The Relationship between Critical Thinking and Decision Making.

Topics: Critical thinking, Cognition, Thought Pages: 4 (1011 words) Published: November 25, 2003
Today's global marketplace requires leaders that can successfully transform their organizations. In the corporate world, innovative problem solving, critical analytical thought and sound decision-making key the success and dominance of leaders and organizations. This paper examines the relationship between critical thinking and the decision-making process, explains the course textbook position, and relates how both processes apply to the author's workplace.

Critical thinking involves the ability to analyze and assess information gathered through observations, reasoning, discussions with others, reflection or experience. This disciplined analysis guides critical thinkers to construct rational beliefs or substantiated opinions or to take actions. McCall and Kaplan (2001) define critical thinking in terms of three key points: the "awareness of a set of interrelated critical questions, [the] ability to ask and answer critical questions at appropriate times, and [a] desire to actively use the critical questions." This definition, though, is not a consensus definition, nor is it widely accepted.

Despite a massive body of research on critical thinking, no single definition exists. Commonly, definitions from noted scholars appear diametrically opposed. Robert Ennis (1995) defines critical thinking as "reasonable and reflective thinking that is focused on deciding what to believe or do." In contrast, John McPeck defines critical thinking in Critical Thinking and Education (1981) as the "skill and propensity to engage in an activity with reflective skepticism within the context of a discipline and the knowledge within a given field." These two vastly different definitions nonetheless highlight two important components of critical thinking. The first component involves the abilities and skills relevant to the proper understanding and evaluations of reasons, claims, and arguments. Both scholars characterize the second component as a propensity to apply critical...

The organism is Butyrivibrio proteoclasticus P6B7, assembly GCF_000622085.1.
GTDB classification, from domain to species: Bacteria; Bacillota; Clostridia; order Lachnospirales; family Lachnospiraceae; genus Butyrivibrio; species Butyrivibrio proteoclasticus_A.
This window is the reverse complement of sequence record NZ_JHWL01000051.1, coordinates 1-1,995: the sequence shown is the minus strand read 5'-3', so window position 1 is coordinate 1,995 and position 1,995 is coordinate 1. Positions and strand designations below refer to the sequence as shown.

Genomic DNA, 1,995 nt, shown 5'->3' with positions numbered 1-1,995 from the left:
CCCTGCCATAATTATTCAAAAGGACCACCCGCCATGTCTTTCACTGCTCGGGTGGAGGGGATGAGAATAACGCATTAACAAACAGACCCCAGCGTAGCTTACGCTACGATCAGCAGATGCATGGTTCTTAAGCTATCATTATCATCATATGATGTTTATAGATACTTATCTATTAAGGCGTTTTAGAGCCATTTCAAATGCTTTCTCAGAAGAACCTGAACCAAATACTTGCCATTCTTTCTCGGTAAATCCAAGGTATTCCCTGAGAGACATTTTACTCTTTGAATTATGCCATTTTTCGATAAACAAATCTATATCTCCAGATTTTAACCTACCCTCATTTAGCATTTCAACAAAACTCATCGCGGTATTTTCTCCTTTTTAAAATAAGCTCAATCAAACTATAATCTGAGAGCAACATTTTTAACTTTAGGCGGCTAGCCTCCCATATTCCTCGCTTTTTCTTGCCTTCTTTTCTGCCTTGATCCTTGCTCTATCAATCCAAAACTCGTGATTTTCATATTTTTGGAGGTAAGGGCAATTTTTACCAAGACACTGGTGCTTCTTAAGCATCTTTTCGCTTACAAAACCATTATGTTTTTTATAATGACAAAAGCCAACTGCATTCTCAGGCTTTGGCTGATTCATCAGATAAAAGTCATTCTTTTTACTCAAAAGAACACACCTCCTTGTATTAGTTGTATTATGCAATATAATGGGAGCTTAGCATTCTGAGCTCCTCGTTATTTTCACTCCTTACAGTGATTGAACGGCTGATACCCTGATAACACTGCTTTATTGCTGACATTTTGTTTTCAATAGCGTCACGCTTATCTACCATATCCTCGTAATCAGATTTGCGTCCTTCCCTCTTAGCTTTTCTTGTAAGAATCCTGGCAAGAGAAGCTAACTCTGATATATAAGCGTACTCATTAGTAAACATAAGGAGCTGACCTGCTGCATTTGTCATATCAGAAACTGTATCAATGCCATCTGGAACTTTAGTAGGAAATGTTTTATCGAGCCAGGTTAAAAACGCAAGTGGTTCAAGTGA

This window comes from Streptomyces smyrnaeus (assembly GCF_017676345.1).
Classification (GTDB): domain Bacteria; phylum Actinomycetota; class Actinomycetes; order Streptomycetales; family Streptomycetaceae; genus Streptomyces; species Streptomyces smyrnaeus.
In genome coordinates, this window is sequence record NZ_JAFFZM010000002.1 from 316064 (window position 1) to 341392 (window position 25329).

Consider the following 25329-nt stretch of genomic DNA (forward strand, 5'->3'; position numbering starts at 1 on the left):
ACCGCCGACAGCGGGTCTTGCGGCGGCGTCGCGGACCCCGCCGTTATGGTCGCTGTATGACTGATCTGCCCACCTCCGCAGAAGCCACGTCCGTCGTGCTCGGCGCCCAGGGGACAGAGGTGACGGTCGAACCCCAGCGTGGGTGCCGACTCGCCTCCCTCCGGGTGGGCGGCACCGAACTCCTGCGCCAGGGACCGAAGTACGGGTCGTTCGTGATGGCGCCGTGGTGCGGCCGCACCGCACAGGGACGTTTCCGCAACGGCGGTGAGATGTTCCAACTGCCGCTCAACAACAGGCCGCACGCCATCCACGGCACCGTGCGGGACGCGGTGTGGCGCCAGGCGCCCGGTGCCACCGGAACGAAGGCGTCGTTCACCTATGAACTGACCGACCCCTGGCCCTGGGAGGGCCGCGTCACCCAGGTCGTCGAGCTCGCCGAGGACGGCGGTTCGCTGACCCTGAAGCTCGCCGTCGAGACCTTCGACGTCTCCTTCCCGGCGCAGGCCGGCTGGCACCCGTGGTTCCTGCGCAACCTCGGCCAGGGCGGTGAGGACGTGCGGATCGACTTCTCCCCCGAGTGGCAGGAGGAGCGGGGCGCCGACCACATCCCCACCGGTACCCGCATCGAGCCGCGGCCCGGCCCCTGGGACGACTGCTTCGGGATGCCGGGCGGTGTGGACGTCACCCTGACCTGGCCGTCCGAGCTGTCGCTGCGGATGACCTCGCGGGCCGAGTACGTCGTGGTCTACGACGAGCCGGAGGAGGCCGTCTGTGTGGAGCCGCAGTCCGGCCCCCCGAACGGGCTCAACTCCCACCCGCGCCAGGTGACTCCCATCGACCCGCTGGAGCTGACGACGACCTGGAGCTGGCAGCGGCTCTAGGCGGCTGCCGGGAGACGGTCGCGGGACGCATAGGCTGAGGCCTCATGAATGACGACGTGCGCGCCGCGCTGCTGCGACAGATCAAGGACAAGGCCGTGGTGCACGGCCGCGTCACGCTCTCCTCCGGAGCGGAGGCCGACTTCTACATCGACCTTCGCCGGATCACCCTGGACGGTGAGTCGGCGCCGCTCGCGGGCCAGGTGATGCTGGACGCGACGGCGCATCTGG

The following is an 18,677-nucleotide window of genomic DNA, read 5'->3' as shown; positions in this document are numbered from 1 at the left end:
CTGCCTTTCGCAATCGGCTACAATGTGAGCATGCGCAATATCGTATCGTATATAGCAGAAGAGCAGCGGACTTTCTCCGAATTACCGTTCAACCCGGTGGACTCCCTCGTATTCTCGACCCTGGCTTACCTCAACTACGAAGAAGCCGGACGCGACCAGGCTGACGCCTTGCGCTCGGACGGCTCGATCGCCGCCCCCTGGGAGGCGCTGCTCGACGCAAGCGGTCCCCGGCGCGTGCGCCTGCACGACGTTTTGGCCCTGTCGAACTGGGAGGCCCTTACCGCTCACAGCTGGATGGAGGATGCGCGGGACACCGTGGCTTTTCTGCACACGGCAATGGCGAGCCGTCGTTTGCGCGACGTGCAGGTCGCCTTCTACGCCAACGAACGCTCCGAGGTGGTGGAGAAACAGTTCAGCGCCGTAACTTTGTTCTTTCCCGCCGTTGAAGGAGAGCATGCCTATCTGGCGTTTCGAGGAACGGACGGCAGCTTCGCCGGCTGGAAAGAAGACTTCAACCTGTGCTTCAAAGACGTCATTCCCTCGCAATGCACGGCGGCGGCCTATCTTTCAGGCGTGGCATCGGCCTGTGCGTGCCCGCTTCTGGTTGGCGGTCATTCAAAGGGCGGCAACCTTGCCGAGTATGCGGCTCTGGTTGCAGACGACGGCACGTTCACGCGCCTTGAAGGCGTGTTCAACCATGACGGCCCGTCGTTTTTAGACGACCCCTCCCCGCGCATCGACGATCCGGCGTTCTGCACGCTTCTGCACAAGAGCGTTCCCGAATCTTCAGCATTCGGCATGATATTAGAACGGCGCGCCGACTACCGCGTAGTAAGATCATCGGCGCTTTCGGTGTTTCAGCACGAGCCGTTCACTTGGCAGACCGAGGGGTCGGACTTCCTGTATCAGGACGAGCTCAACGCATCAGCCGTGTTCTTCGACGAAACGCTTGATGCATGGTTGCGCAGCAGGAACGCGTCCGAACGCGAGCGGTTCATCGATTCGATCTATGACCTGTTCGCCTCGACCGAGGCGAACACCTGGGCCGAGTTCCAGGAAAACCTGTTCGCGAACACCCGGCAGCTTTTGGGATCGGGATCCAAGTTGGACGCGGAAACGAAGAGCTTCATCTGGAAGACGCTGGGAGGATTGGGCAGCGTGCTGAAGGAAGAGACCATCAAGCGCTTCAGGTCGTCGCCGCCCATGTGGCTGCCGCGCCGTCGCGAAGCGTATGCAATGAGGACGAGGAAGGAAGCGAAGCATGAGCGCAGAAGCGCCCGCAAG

References: Ennis, R. (1995). Critical thinking and subject specificity: Clarification and needed research. Educational Researcher, 18, 75-81.
Headquarters, Department of the Army. (2002). FM 7-0: Training the Force. Washington D.C.: Department of the Army.
Johnson, D.W. and Johnson, F. P. (1994). Joining Together Group Theory and Group Skills. Boston: Pearson Allyn & Beacon.
McCall, M. W., & Kaplan, R. E. (2001). Whatever It Takes - The Realities of Managerial Decision Making (2nd ed.). Upper Saddle River, New Jersey: Prentice Hall.
McPeck, J. (1981). Critical Thinking and Education. New York: St. Martins.
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